8. Palliative Care for Frail Older Adults: “There AreThings I Can’t Do Anymore That I Wish I Could…,” Kenneth S. Boockvar, MD, MS; Diane E. Meier, MD
9. Palliative Management of Fatigue at the Close ofLife: “It Feels Like My Body Is Just Worn Out,” Sriram Yennurajalingam, MD; Eduardo Bruera, MD
10. Spinal Cord Compression in Patients With AdvancedMetastatic Cancer: “All I Care About Is Walking andLiving My Life," Janet L. Abraham, MD; Michael B. Bannffy, MD; Mitchel B. Harris, MD
11. Agitation and Delirium at the End of Life: “WeCouldn’t Manage Him," William Breitbart, MD; Yesnea Alici, MD
12. Alzheimer Disease: “It’s OK, Mama, If You Wantto Go, It’s OK,” Ann C. Hurley, RN, DNSc; Ladislav Volicer, MD, PhD
13. Practical Considerations in Dialysis Withdrawal:“To Have That Option Is a Blessing,” Lewis M. Cohen, MD; Michael J. Germain, MD; David M. Poppel, MD
14. Overcoming the False Dichotomy of Curative vsPalliative Care for Late-Stage HIV/AIDS: “Let MeLive the Way I Want to Live, Until I Can’t,” Peter A. Selwyn, MD, MPH; Marshall Forstein, MD
15. Palliative Care for Patients With Heart Failure, Steven Z. Pantilat, MD; Anthony E. Steimle, MD
16. Integrating Palliative Care for Liver Transplant Candidates: “Too Well for Transplant, Too Sick for Life,” Anne M. Larson, MD; J. Randall Curtis, MD, MPH
17. Palliative Care for Patients With AmyotrophicLateral Sclerosis: “Prepare for the Worst andHope for the Best,” Hiroshi Mitsumoto, MD, DSc; Judith G. Rabkin, PhD, MPH
18. Palliative Care for Patients With Head and NeckCancer: “I Would Like a Quick Return to a NormalLifestyle," Nathan E. Goldstein, MD; Eric Genden, MD; R. Sean Morrison, MD
19. Complexities in Prognostication in AdvancedCancer: “To Help Them Live Their Lives the WayThey Want," Elizabeth B. Lamont, MD, MS; Nicholas A. Christakis, MD, PhD, MPH
20. Caring for the Child With Cancer at the Close ofLife: “There Are People Who Make It, and I’mHoping I’m One of Them," Craig A. Hurwitz, MD; Janet Duncan, MSN, CPNP; Joanne Wolfe, MD, MPH
21. Sudden Traumatic Death in Children: “We DidEverything, But Your Child Didn’t Survive," Robert D. Truog, MD; Grace Christ, DSW; David M. Browning, MSW; Elaine C. Meyer, PhD, RN
22. The Role of Chemotherapy at the End of Life: “When IsEnough, Enough?" Sarah E. Harrington, MD; Thomas J. Smith, MD
23. Palliative Care in the Final Days of Life: “TheyWere Expecting It at Any Time,” James Hallenbeck, MD
24. Psychological Considerations, Growth, andTranscendence at the End of Life: The Art ofthe Possible, Susan D. Block, MD
25. Caring for Bereaved Patients: “All the DoctorsJust Suddenly Go,” Holly Gwen Prigerson, PhD; Selby C. Jacobs, MD, MPH
26. Adolescent Grief: “It Never Really Hit Me…UntilIt Actually Happened,” Grace H. Christ, DSW; Karolynn Siegel, PhD; Adolph E. Christ, MD, DrMSc
27. Dignity-Conserving Care—-A New Model forPalliative Care: Helping the Patient Feel Valued, Harvey Max Chochinov, MD, PhD, FRSC
28. Physician Opportunities to Support FamilyCaregivers at the End of Life: “They Don’tKnow What They Don’t Know,” Michael W. Rabow, MD; Joshua M. Hauser, MD; Jocelia Adams, MD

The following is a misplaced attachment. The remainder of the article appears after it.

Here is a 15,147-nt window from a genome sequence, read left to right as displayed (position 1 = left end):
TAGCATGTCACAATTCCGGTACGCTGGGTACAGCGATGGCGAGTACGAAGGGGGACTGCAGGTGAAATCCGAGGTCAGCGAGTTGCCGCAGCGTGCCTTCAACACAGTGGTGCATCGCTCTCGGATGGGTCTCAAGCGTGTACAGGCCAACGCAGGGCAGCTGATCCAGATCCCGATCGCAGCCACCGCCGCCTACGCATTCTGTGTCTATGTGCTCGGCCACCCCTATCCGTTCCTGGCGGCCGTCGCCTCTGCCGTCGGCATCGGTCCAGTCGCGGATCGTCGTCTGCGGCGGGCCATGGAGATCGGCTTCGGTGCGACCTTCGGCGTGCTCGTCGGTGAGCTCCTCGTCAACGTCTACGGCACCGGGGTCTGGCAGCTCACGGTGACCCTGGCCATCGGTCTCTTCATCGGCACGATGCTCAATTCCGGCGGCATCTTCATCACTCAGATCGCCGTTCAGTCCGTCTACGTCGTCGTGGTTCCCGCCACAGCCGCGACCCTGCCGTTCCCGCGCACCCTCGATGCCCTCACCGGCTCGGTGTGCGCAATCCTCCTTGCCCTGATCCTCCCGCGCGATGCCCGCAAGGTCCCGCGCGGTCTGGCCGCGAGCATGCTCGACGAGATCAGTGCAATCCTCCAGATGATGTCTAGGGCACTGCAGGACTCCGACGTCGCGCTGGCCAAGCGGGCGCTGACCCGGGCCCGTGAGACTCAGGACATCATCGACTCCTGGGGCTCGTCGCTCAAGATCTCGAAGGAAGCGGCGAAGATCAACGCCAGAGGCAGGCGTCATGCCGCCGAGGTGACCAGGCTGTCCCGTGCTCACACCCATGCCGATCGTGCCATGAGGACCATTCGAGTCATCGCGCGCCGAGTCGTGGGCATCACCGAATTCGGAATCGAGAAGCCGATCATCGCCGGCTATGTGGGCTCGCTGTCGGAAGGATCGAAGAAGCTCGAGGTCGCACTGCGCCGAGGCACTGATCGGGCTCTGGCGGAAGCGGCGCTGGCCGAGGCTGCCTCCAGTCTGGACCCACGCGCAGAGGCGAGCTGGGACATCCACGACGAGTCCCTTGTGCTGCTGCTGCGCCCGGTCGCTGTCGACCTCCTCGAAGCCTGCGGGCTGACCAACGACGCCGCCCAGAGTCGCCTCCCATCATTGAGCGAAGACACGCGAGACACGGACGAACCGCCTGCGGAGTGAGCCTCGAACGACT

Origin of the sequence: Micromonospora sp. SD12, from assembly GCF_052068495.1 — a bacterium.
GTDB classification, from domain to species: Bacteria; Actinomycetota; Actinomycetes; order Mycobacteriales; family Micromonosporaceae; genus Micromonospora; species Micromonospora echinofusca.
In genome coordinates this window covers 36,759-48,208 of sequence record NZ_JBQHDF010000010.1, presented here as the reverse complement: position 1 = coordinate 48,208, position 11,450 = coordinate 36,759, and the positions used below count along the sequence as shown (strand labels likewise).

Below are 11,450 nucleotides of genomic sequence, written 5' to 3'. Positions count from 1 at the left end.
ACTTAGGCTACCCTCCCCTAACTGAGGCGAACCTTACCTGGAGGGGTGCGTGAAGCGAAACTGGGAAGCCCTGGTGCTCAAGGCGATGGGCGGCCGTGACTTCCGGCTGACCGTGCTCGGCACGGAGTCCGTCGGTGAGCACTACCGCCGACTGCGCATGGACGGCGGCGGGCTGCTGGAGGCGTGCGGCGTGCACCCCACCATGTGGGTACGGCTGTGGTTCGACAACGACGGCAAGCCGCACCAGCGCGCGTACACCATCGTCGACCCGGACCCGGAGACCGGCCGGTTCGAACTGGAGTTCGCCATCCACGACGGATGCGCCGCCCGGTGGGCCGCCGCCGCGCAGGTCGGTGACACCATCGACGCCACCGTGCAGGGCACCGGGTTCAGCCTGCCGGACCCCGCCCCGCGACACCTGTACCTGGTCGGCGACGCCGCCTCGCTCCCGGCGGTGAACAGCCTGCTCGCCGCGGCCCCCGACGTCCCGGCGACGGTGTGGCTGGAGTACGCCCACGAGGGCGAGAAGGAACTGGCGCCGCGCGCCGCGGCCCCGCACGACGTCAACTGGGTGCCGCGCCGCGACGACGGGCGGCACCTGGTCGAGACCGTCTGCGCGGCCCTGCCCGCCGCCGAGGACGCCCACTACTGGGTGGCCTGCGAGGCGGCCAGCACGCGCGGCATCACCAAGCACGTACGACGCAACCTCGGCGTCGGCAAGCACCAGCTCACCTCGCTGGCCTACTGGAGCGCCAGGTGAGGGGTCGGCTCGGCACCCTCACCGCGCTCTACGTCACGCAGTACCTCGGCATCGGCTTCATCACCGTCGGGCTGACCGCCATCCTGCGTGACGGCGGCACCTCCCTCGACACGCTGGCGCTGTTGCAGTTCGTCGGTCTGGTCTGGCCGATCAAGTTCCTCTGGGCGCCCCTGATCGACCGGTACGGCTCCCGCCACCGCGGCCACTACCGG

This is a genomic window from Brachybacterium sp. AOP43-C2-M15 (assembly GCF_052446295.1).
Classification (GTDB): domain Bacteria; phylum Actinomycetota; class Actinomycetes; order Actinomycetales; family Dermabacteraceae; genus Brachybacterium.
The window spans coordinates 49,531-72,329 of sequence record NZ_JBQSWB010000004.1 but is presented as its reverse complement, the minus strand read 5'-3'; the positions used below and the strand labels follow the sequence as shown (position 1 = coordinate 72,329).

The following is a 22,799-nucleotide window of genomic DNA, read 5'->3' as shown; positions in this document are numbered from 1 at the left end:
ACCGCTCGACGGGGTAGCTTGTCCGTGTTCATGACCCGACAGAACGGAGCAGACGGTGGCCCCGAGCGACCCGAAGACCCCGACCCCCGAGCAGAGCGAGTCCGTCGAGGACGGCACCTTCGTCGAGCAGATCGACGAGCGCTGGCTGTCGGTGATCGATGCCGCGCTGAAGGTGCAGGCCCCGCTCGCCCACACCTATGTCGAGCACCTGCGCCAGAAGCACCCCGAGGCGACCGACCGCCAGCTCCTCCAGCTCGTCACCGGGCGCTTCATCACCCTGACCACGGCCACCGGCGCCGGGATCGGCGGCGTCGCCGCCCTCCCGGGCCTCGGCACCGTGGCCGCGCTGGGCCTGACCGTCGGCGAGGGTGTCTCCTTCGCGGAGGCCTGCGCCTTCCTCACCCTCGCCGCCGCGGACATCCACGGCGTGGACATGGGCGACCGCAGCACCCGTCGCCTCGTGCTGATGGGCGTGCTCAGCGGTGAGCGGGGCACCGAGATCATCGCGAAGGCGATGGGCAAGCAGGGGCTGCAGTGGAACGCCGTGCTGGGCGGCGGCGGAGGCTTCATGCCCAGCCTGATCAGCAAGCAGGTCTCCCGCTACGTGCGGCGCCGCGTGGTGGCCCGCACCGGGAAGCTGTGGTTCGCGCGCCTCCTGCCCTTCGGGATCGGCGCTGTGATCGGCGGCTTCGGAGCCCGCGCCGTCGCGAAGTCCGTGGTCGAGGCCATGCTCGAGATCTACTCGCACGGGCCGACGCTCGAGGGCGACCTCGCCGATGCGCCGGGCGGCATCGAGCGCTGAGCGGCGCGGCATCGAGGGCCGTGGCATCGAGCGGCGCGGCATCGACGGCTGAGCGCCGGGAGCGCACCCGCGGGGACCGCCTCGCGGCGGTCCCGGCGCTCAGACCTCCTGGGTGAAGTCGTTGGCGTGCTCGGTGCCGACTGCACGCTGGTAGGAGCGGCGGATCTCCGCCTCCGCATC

29. Spiritual Issues in the Care of Dying Patients:“…It’s OK Between Me and God," Daniel P. Sulmasy, OFM, MD, PhD
30. Responding to Requests for Physician-AssistedSuicide: “These Are Uncharted Waters forBoth of Us…," Paul B. Bascom, MD; Susan W. Tolle, MD
31. Palliative Sedation in Dying Patients: “We Turn toIt When Everything Else Hasn’t Worked,” Bernard Lo, MD; Gordon Rubenfeld, MD, MSc
32. Negotiating Cross-Cultural Issues at the End ofLife: “You Got to Go Where He Lives,” Marjorie Kagawa-Singer, PhD, MA, MN, RN;Leslie J. Blackhall, MD, MTS
33. Palliative Care for Latino Patients and Their Families:“Whenever We Prayed, She Wept," Alexander K. Smith, MD, MS, MPH; Rebecca L. Sudore, MD; Eliseo J. Pérez-Stable, MD
34. End-of-Life Care for Homeless Patients: “She SaysShe Is There to Help Me in Any Situation,” Margot B. Kushel, MD; Christine Miaskowski, RN, PhD
35. Palliative Care for Prison Inmates: “Don’t Let MeDie in Prison," John F. Linder, MSW, LCSW; Frederick J. Meyers, MD
H: SETTINGS FOR CARE (Structural Issues)
36. The Role of Hospice and Other Services: ServingPatients Who May Die Soon and Their Families, Joanne Lynn, MD, MS
37. Secondary and Tertiary Palliative Care in Hospitals, Charles F. van Gunten, MD, PhD
38. Withdrawal of Life Support: Intensive Caring at theEnd of Life, Thomas J. Prendergast, MD; Kathleen A. Puntillo, RN, DNSc
39. Meeting Palliative Care Needs in Post–Acute CareSettings: “To Help Them Live Until They Die,” Laura C. Hanson, MD, MPH; Mary Ersek, PhD, RN
40. Referring a Patient and Family to High-QualityPalliative Care at the Close of Life: “We Met aNew Personality…With This Level of Compassionand Empathy," Joan M. Teno, MD, MS; Stephen R. Connor, PhD
41. Care of the Dying Doctor: On the Other End ofthe Stethoscope, Erik Fromme, MD; J. Andrew Billings, MD
42. Self-Care of Physicians Caring for Patients at theEnd of Life: “Being Connected…A Key to My Survival,” Michael K. Kearney, MD; Radhule B. Weininger,MD, PhD; Mary L. S. Vachon, RN, PhD; Richard L. Harrison, PhD; Balfour M. Mount, MD
Answers to Chapter Questions